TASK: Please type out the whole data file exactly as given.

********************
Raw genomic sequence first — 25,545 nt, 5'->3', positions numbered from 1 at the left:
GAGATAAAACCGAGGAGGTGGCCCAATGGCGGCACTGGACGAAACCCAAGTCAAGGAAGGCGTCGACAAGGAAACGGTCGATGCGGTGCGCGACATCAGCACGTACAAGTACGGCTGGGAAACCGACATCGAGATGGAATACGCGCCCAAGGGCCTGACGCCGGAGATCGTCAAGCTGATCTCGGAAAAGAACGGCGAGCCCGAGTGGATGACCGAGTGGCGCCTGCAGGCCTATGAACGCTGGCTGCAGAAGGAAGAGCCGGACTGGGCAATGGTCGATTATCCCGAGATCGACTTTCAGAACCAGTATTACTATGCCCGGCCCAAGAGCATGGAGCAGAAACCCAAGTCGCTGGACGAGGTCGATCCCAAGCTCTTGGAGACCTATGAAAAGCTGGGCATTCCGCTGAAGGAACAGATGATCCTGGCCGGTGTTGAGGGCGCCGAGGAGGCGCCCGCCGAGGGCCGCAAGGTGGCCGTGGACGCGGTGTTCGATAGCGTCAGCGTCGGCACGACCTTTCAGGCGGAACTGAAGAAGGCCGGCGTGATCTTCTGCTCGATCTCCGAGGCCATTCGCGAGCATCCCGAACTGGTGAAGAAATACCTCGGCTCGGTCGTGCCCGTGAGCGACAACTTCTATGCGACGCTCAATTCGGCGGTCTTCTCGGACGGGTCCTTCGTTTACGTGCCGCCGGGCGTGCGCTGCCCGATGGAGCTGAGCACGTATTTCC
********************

Raw genomic sequence first — 25,545 nt, 5'->3', positions numbered from 1 at the left:
GAGATAAAACCGAGGAGGTGGCCCAATGGCGGCACTGGACGAAACCCAAGTCAAGGAAGGCGTCGACAAGGAAACGGTCGATGCGGTGCGCGACATCAGCACGTACAAGTACGGCTGGGAAACCGACATCGAGATGGAATACGCGCCCAAGGGCCTGACGCCGGAGATCGTCAAGCTGATCTCGGAAAAGAACGGCGAGCCCGAGTGGATGACCGAGTGGCGCCTGCAGGCCTATGAACGCTGGCTGCAGAAGGAAGAGCCGGACTGGGCAATGGTCGATTATCCCGAGATCGACTTTCAGAACCAGTATTACTATGCCCGGCCCAAGAGCATGGAGCAGAAACCCAAGTCGCTGGACGAGGTCGATCCCAAGCTCTTGGAGACCTATGAAAAGCTGGGCATTCCGCTGAAGGAACAGATGATCCTGGCCGGTGTTGAGGGCGCCGAGGAGGCGCCCGCCGAGGGCCGCAAGGTGGCCGTGGACGCGGTGTTCGATAGCGTCAGCGTCGGCACGACCTTTCAGGCGGAACTGAAGAAGGCCGGCGTGATCTTCTGCTCGATCTCCGAGGCCATTCGCGAGCATCCCGAACTGGTGAAGAAATACCTCGGCTCGGTCGTGCCCGTGAGCGACAACTTCTATGCGACGCTCAATTCGGCGGTCTTCTCGGACGGGTCCTTCGTTTACGTGCCGCCGGGCGTGCGCTGCCCGATGGAGCTGAGCACGTATTTCC